The Secrets to “Open-to-Buy Planning”
What Is “Open To Buy Planning,” Anyway?
Inventory Management for Retail Stores
The goal of good inventory management is to maintain an appropriate level of inventory for the amount of sales that you are generating. You want to have adequate assortments when sales are slow so that you don’t miss possible sales, but not so much that you drain your cash flow. When sales pick up, you want to increase your inventory levels to support the increased sales, but be careful not to over buy.
In other words…
The Right Amount
Of the Right Stuff
At the Right Time
This is where open to buy planning comes into play. It tells you how much inventory should be on hand at the beginning of any given month and how much new merchandise should be received during the month to maintain your optimum inventory levels.
There are four basic steps to creating a simple, effective open to buy system for good inventory management. They can be done on a computer using sophisticated programs or more simply using pencil, paper, and a calculator. The first three steps are usually done once a year and, when completed, give you a complete open to buy plan for the upcoming year.
The final step is to use the open to buy plan you have created to adjust your monthly merchandise flow.
Step 1. Plan your annual sales and markdowns. This is probably the most important step in the process since the stock levels are derived from the planned sales.
Step 2. Plan your average stock, turn, and beginning of month stocks. This step is the more difficult step. You need to determine what stock levels and turnover rates are appropriate for your business.
Turns that are too slow will give you stock levels that are too high – you’ll face high markdowns and low cash flow. If your turns are too fast, the planned stock levels will be too low – you’ll miss sales and give poor customer service due to out of stocks.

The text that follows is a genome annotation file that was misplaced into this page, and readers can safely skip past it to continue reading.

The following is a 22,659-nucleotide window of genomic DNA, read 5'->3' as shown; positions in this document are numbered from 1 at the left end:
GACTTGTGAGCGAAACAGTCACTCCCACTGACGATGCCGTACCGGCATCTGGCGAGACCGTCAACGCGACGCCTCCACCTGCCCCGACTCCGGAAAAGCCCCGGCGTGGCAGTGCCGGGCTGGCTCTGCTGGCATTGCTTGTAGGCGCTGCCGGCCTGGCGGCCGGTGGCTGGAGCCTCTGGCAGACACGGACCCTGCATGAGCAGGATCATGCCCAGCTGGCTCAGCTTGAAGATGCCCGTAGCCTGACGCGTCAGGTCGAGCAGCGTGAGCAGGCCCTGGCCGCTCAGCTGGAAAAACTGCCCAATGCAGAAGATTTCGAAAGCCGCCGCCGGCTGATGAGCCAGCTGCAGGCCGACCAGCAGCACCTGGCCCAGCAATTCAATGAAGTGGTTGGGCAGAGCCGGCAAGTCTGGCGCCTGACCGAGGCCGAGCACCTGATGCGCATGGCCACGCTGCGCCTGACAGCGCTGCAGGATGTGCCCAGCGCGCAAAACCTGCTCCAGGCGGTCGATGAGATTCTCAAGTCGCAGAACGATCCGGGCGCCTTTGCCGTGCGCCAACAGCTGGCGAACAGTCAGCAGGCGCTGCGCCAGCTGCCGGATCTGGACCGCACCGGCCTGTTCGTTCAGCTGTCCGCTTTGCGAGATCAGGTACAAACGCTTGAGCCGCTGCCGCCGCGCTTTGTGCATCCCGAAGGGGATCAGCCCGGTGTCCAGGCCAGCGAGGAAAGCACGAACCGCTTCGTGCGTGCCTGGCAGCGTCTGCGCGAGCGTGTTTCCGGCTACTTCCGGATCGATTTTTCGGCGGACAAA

Step 3. Calculate an open to buy plan for every month. Once you have planned sales and stocks, you can calculate how much merchandise to receive (how much you have “open to buy”) each month.
Start with the beginning of month stock plan (stocks at retail dollars) and subtract sales (sales decrease stock levels), and subtract markdown dollars (the amount you take in markdowns also decreases stock levels). Compare the result to your planned end of month stock levels.
The difference is how much merchandise you should receive during that month. What does the monthly plan look like and how does it work?
Step 4. Adjust monthly using open to buy projections. The last step is to use the plan you create to monitor your sales, stock levels, and purchases for good inventory management.
For example, if your sales slow down your stock levels are likely to increase. In order to stay on plan, you’ll have to buy less the next month, or take additional markdowns, or cancel orders or a combination of these. If sales are increasing, you’ll need to buy more in order to stay on stock plan.
Adjusting monthly lets you keep your stock levels at the optimum levels for your business.
If you need help with your system for good inventory management, check out the great resources available in the Retail Mastery System’s Inventory Management Kit. You’ll get a step-by-step process for taking the most accurate physical inventory ever.
Wishing you great sales and lots of fun,
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